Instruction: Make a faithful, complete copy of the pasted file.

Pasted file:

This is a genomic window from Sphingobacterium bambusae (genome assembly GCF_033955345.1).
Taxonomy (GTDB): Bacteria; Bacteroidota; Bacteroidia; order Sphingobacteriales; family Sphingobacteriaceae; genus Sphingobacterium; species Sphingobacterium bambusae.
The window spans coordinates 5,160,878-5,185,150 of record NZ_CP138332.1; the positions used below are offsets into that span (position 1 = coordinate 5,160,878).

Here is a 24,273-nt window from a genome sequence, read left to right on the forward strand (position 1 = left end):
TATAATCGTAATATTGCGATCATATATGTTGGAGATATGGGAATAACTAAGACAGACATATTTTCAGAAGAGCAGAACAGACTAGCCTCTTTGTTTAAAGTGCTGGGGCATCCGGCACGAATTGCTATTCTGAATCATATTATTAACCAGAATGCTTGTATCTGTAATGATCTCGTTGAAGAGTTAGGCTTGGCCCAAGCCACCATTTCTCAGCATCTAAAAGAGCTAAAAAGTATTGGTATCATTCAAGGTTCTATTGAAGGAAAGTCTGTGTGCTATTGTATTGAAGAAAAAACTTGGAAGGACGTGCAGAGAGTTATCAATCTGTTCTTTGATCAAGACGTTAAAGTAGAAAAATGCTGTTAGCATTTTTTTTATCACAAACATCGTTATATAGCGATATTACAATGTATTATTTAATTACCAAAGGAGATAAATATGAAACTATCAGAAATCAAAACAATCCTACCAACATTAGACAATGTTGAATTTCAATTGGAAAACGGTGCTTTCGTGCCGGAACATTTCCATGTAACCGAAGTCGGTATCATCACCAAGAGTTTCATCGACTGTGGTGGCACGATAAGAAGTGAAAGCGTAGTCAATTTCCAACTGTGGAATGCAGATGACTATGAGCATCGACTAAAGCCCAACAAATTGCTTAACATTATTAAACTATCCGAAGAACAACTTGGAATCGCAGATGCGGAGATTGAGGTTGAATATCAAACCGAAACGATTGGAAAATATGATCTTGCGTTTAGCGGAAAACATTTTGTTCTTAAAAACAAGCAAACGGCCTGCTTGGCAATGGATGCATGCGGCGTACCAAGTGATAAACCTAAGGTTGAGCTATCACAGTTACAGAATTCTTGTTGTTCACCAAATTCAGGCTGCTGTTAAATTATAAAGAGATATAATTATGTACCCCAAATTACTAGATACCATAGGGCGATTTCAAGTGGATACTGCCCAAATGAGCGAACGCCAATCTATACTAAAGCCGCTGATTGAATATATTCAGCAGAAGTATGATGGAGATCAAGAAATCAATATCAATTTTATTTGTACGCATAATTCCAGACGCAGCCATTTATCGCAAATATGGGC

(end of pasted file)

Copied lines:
This is a genomic window from Sphingobacterium bambusae (genome assembly GCF_033955345.1).
Taxonomy (GTDB): Bacteria; Bacteroidota; Bacteroidia; order Sphingobacteriales; family Sphingobacteriaceae; genus Sphingobacterium; species Sphingobacterium bambusae.
The window spans coordinates 5,160,878-5,185,150 of record NZ_CP138332.1; the positions used below are offsets into that span (position 1 = coordinate 5,160,878).

Here is a 24,273-nt window from a genome sequence, read left to right on the forward strand (position 1 = left end):
TATAATCGTAATATTGCGATCATATATGTTGGAGATATGGGAATAACTAAGACAGACATATTTTCAGAAGAGCAGAACAGACTAGCCTCTTTGTTTAAAGTGCTGGGGCATCCGGCACGAATTGCTATTCTGAATCATATTATTAACCAGAATGCTTGTATCTGTAATGATCTCGTTGAAGAGTTAGGCTTGGCCCAAGCCACCATTTCTCAGCATCTAAAAGAGCTAAAAAGTATTGGTATCATTCAAGGTTCTATTGAAGGAAAGTCTGTGTGCTATTGTATTGAAGAAAAAACTTGGAAGGACGTGCAGAGAGTTATCAATCTGTTCTTTGATCAAGACGTTAAAGTAGAAAAATGCTGTTAGCATTTTTTTTATCACAAACATCGTTATATAGCGATATTACAATGTATTATTTAATTACCAAAGGAGATAAATATGAAACTATCAGAAATCAAAACAATCCTACCAACATTAGACAATGTTGAATTTCAATTGGAAAACGGTGCTTTCGTGCCGGAACATTTCCATGTAACCGAAGTCGGTATCATCACCAAGAGTTTCATCGACTGTGGTGGCACGATAAGAAGTGAAAGCGTAGTCAATTTCCAACTGTGGAATGCAGATGACTATGAGCATCGACTAAAGCCCAACAAATTGCTTAACATTATTAAACTATCCGAAGAACAACTTGGAATCGCAGATGCGGAGATTGAGGTTGAATATCAAACCGAAACGATTGGAAAATATGATCTTGCGTTTAGCGGAAAACATTTTGTTCTTAAAAACAAGCAAACGGCCTGCTTGGCAATGGATGCATGCGGCGTACCAAGTGATAAACCTAAGGTTGAGCTATCACAGTTACAGAATTCTTGTTGTTCACCAAATTCAGGCTGCTGTTAAATTATAAAGAGATATAATTATGTACCCCAAATTACTAGATACCATAGGGCGATTTCAAGTGGATACTGCCCAAATGAGCGAACGCCAATCTATACTAAAGCCGCTGATTGAATATATTCAGCAGAAGTATGATGGAGATCAAGAAATCAATATCAATTTTATTTGTACGCATAATTCCAGACGCAGCCATTTATCGCAAATATGGGC